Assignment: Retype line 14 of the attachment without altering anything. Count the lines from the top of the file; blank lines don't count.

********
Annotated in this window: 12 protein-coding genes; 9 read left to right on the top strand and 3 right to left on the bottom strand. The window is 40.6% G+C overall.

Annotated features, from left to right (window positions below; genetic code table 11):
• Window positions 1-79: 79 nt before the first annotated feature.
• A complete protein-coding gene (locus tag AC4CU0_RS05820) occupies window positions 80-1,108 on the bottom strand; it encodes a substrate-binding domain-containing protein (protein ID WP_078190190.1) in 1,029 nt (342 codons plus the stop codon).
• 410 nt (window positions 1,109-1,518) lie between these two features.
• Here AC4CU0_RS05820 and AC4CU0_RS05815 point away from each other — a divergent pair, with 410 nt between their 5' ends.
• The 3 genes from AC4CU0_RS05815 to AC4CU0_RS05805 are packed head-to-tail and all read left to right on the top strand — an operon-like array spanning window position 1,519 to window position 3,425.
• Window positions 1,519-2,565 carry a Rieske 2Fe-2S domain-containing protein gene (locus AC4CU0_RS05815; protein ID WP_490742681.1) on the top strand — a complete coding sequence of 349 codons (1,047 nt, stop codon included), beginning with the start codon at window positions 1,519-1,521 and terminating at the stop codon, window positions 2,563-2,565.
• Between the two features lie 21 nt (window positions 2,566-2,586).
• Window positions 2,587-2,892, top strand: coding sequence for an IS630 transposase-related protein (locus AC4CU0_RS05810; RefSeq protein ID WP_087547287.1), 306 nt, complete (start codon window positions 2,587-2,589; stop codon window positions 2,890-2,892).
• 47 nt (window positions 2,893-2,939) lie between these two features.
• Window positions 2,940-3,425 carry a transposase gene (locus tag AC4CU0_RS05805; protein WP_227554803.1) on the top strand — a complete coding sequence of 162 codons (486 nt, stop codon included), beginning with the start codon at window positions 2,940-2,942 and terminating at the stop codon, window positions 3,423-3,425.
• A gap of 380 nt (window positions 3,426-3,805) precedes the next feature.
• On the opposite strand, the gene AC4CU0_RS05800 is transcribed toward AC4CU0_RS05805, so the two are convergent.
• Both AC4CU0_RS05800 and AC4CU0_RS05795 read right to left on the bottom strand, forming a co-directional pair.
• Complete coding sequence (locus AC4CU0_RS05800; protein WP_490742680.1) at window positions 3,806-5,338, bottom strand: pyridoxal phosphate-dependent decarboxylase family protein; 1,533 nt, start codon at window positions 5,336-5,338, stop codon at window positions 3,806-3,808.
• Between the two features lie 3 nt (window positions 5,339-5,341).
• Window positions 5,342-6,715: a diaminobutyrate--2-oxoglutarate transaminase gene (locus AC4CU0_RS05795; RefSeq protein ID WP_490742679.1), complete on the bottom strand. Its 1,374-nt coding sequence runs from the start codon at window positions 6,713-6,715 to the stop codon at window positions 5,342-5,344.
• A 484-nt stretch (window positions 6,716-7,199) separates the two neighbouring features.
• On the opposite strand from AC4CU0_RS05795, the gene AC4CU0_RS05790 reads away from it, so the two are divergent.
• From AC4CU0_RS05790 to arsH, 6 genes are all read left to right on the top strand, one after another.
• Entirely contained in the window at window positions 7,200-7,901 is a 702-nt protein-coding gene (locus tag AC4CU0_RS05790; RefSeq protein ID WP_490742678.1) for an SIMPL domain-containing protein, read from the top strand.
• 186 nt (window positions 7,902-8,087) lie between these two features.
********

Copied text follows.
• On the opposite strand, the gene AC4CU0_RS05800 is transcribed toward AC4CU0_RS05805, so the two are convergent.